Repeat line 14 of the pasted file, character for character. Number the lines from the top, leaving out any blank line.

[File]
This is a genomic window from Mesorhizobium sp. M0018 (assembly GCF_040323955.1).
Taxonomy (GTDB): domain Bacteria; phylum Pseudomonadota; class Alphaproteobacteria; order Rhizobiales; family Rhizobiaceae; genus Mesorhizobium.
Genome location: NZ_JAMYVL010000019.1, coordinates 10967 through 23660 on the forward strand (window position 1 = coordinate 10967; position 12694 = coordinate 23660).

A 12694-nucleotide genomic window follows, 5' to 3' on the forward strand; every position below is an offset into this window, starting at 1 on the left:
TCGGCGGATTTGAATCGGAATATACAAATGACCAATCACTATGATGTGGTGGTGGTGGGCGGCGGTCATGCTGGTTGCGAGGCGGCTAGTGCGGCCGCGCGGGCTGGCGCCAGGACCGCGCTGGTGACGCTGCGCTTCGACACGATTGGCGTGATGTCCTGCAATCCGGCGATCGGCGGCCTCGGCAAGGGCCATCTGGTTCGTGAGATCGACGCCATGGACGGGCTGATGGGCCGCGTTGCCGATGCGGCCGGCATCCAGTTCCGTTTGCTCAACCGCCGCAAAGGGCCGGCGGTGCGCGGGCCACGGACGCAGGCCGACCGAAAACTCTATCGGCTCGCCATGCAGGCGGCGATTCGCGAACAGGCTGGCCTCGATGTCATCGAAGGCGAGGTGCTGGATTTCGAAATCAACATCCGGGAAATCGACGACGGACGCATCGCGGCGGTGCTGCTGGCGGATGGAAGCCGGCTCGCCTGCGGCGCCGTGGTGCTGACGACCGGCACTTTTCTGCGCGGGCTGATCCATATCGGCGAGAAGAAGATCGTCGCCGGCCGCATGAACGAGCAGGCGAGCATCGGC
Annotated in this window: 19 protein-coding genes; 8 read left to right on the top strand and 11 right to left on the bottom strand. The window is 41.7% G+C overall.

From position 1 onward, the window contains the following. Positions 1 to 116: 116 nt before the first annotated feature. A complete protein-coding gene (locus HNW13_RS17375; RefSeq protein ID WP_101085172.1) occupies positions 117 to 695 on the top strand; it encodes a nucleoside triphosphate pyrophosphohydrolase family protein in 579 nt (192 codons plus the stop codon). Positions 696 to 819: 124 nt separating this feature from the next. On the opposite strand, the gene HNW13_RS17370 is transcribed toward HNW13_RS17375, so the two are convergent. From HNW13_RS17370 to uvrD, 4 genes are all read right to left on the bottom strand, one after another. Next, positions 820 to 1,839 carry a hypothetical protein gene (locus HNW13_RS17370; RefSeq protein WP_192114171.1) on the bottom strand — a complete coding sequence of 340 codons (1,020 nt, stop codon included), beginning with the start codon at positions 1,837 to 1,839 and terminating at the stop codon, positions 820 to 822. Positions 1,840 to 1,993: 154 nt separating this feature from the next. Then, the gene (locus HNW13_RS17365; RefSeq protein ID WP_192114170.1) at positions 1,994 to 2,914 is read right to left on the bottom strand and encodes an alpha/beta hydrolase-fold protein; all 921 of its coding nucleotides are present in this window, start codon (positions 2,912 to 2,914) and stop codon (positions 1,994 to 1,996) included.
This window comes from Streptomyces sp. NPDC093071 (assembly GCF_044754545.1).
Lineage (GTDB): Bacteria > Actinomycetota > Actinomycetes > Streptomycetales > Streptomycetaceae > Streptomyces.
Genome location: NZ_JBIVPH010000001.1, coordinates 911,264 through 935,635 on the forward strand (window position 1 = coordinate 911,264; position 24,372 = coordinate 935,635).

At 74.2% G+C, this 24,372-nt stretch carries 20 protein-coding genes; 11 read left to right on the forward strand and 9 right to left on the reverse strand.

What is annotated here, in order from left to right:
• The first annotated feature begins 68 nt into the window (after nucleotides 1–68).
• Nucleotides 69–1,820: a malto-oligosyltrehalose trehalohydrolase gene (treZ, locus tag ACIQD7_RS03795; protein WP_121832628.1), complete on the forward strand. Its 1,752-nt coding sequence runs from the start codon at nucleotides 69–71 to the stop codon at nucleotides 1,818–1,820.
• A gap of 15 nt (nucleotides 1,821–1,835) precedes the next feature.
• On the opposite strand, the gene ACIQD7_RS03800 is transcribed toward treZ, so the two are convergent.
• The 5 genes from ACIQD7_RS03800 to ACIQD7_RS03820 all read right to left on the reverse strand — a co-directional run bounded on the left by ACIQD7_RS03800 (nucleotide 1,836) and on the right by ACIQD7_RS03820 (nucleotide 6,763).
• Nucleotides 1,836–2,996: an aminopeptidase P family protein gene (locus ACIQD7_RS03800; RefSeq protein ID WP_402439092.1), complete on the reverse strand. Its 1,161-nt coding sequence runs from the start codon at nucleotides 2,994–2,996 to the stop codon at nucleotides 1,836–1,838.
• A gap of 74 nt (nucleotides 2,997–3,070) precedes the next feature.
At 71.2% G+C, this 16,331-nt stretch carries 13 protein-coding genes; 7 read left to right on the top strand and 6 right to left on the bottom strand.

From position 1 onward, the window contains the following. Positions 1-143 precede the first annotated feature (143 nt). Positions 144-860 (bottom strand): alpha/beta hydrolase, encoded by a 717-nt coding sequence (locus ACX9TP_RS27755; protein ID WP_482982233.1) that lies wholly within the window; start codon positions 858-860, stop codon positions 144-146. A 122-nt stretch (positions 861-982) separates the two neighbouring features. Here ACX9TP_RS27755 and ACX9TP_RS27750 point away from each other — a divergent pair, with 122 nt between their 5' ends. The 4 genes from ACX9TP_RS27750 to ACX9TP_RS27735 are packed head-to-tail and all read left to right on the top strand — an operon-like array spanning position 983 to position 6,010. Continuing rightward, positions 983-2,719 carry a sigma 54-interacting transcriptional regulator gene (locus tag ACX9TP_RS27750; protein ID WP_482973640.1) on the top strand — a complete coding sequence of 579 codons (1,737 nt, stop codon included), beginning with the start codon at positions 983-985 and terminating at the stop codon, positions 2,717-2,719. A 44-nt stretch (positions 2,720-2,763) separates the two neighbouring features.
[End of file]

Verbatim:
• Nucleotides 69–1,820: a malto-oligosyltrehalose trehalohydrolase gene (treZ, locus tag ACIQD7_RS03795; protein WP_121832628.1), complete on the forward strand. Its 1,752-nt coding sequence runs from the start codon at nucleotides 69–71 to the stop codon at nucleotides 1,818–1,820.